Hawaii governor hopes U.S. ties to Japan will transcend Trump
HONOLULU – Donald Trump’s stunning election win has made many in Japan, indeed the entire Asia-Pacific region, concerned about U.S. national policy on trade, security and the U.S. role in the region.
But the United States’ close ties with Japan have given Hawaii Gov. David Ige a measured view of the future under a Trump administration.
“As (Trump) settles into the job of president, and as he learns and understands more about (the) Asia-Pacific and the importance of the U.S.-Japan relationship, I think you’ll see a change in his campaign promises to what actually gets implemented,” Ige said in an interview this week.
For Japan, a huge concern is President-elect Trump’s assertions that countries like Japan and South Korea should be fronting much more of the costs of U.S. forces stationed in their countries.
During the presidential campaign, Trump complained that Japan shoulders too little of the cost of stationing U.S. forces there, and said he would consider withdrawing those military forces. He even suggested the country could equip itself with nuclear arms for defense.
Ige, Hawaii’s governor since December 2014 and a third-generation Japanese-American, said that maintaining the U.S. military presence in Japan is largely about economic and political stability in the region. He believed that as Trump learns more about the situation in the Pacific region, he will “come to what is in the best interest not only of Japan, but what’s in the best interest of the United States.”
One of the major U.S. military plans currently underway in Japan, although heavily protested by many people of Okinawa, is the relocation of Marine Corps Air Station Futenma to Camp Schwab in Henoko in northern Okinawa Island. Under the plan, 2,700 U.S. Marines would be transferred to Hawaii, some going to Marine Corps Base Hawaii in Kaneohe.
Ige said Hawaii is “working to prepare and facilitate the transfer of personnel from Okinawa to Hawaii.”
He added, “We want to make sure that the federal investment in Hawaii continues, so we have been working to prepare the facilities at the Kaneohe Marine Corps Station and other investments required to support additional troops.”
In Okinawa, where most U.S. military facilities in Japan are located, some local officials and residents are now watching for any sign that Trump’s victory could lead to a reduced military presence. For years, the prefecture has called on Tokyo and Washington to ease its burden of hosting U.S. military bases.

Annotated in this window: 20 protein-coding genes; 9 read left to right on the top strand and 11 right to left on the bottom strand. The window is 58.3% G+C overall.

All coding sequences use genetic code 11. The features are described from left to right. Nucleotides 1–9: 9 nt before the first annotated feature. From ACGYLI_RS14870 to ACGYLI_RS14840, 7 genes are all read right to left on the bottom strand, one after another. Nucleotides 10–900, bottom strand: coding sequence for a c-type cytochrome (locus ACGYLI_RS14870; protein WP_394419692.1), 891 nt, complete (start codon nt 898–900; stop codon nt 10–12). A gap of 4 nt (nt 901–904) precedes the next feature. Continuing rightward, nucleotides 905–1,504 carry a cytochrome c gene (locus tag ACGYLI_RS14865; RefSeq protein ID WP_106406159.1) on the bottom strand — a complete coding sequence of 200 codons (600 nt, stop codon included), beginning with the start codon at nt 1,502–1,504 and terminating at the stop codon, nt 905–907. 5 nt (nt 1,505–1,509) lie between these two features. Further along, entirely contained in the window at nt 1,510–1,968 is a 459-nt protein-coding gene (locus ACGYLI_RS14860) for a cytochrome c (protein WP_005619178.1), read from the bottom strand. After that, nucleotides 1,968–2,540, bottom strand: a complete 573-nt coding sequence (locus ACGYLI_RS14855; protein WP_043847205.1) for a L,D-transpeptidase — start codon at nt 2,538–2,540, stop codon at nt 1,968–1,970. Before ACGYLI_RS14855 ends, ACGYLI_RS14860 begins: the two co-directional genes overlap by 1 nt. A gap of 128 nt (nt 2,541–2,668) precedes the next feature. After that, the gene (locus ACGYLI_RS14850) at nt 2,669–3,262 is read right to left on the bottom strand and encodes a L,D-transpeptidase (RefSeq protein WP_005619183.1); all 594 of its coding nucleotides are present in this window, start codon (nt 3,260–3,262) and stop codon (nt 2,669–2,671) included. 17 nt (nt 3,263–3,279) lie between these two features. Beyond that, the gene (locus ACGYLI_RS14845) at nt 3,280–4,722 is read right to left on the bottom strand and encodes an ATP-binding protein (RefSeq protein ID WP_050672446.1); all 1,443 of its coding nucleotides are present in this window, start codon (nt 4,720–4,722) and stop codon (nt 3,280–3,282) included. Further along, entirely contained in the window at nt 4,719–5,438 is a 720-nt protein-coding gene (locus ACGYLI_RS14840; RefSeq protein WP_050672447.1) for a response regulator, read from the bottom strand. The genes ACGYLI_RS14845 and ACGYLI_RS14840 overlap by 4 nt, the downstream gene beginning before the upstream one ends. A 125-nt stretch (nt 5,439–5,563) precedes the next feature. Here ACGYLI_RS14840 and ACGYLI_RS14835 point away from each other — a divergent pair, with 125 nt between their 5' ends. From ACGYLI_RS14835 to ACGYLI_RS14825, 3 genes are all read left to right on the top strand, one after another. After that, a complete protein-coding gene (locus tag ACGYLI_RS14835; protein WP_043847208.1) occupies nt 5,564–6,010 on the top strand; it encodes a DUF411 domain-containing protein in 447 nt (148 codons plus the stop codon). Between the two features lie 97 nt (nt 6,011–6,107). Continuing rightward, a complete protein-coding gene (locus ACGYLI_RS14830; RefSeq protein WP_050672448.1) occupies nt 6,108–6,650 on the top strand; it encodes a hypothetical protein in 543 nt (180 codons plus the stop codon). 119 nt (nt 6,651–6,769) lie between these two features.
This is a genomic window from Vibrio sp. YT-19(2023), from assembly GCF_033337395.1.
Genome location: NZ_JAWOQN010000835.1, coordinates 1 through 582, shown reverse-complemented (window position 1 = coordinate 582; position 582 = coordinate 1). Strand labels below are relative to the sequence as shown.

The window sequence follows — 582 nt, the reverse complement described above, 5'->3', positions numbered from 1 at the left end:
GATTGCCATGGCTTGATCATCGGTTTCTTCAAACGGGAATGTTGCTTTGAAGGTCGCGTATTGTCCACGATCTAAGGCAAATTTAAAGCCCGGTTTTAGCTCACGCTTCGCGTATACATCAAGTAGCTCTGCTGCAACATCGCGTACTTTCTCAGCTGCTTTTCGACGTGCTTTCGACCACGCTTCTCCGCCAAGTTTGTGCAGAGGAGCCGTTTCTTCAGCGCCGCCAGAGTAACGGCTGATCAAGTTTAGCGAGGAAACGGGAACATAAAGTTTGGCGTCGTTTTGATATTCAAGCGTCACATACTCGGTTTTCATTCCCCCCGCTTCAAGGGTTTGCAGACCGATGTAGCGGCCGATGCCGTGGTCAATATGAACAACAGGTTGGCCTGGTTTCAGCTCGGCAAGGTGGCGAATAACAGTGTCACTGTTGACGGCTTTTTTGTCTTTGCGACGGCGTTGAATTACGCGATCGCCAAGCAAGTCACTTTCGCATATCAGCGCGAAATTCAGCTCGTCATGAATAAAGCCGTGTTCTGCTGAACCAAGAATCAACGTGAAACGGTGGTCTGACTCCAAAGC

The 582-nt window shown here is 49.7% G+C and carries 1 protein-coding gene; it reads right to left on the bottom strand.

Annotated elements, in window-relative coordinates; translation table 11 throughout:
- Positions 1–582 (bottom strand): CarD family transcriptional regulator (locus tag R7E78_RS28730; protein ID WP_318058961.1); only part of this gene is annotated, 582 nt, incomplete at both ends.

However, Ige said if Trump decided to remove all Marines from Okinawa, the investment and infrastructures needed to support the even larger number of troops “would be more than we would be able to accommodate at this time.”
For Hawaii, there is also concern that the president-elect’s negative comments on free trade agreements, imports of foreign goods, and the outsourcing of American jobs could result in policies that would negatively impact the economies of countries the state relies on for tourism.
But Ige said he does not think a policy change would severely impact Hawaii’s relationship with Japan specifically.
“Because of the Japanese investment in Hawaii, in the core infrastructure and businesses that are here, I really believe that the bonds are too close to really be impacted by action that the president might be able to take,” he said.
Ige said he hoped Trump administration policies would not closely mirror promises and sentiments expressed on the campaign trail because he believes Trump “will begin to recognize that campaigning is very different from governing.”
After such a contentious election season that saw some of the most divisive and heated rhetoric thrown around on the campaign trail, Ige said he believed Hawaii could be a model for the rest of the U.S. to follow.
“I do believe that Hawaii has really established itself as an example to the world of how people of different backgrounds and origins, religious beliefs, can really co-exist and thrive,” he said.
“In Hawaii, we like to talk about how we celebrate our diversity, and it really is a gift from the Native Hawaiian people, the spirit of Aloha. The belief that we want to be accepting of people that are different, and I think more importantly, that we want to respect their differences.”